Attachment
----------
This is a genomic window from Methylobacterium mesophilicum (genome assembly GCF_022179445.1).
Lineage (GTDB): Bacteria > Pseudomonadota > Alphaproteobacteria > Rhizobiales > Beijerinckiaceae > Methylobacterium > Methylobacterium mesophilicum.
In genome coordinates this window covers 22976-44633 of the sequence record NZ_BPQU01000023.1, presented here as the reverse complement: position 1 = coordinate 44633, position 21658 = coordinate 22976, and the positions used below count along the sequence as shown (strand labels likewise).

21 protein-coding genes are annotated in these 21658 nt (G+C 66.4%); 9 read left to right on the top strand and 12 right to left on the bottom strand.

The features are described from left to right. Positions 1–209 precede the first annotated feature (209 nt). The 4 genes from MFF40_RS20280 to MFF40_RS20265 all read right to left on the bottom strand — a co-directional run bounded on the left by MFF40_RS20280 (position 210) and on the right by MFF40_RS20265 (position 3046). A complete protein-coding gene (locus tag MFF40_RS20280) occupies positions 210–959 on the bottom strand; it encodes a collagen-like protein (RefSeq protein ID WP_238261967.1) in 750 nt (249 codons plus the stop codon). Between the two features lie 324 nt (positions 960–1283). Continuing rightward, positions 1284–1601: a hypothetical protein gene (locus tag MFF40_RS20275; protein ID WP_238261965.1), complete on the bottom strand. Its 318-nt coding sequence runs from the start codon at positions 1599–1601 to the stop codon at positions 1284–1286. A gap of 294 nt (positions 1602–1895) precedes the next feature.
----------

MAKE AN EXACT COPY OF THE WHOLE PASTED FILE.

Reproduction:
This is a genomic window from Methylobacterium mesophilicum (genome assembly GCF_022179445.1).
Lineage (GTDB): Bacteria > Pseudomonadota > Alphaproteobacteria > Rhizobiales > Beijerinckiaceae > Methylobacterium > Methylobacterium mesophilicum.
In genome coordinates this window covers 22976-44633 of the sequence record NZ_BPQU01000023.1, presented here as the reverse complement: position 1 = coordinate 44633, position 21658 = coordinate 22976, and the positions used below count along the sequence as shown (strand labels likewise).

21 protein-coding genes are annotated in these 21658 nt (G+C 66.4%); 9 read left to right on the top strand and 12 right to left on the bottom strand.

The features are described from left to right. Positions 1–209 precede the first annotated feature (209 nt). The 4 genes from MFF40_RS20280 to MFF40_RS20265 all read right to left on the bottom strand — a co-directional run bounded on the left by MFF40_RS20280 (position 210) and on the right by MFF40_RS20265 (position 3046). A complete protein-coding gene (locus tag MFF40_RS20280) occupies positions 210–959 on the bottom strand; it encodes a collagen-like protein (RefSeq protein ID WP_238261967.1) in 750 nt (249 codons plus the stop codon). Between the two features lie 324 nt (positions 960–1283). Continuing rightward, positions 1284–1601: a hypothetical protein gene (locus tag MFF40_RS20275; protein ID WP_238261965.1), complete on the bottom strand. Its 318-nt coding sequence runs from the start codon at positions 1599–1601 to the stop codon at positions 1284–1286. A gap of 294 nt (positions 1602–1895) precedes the next feature.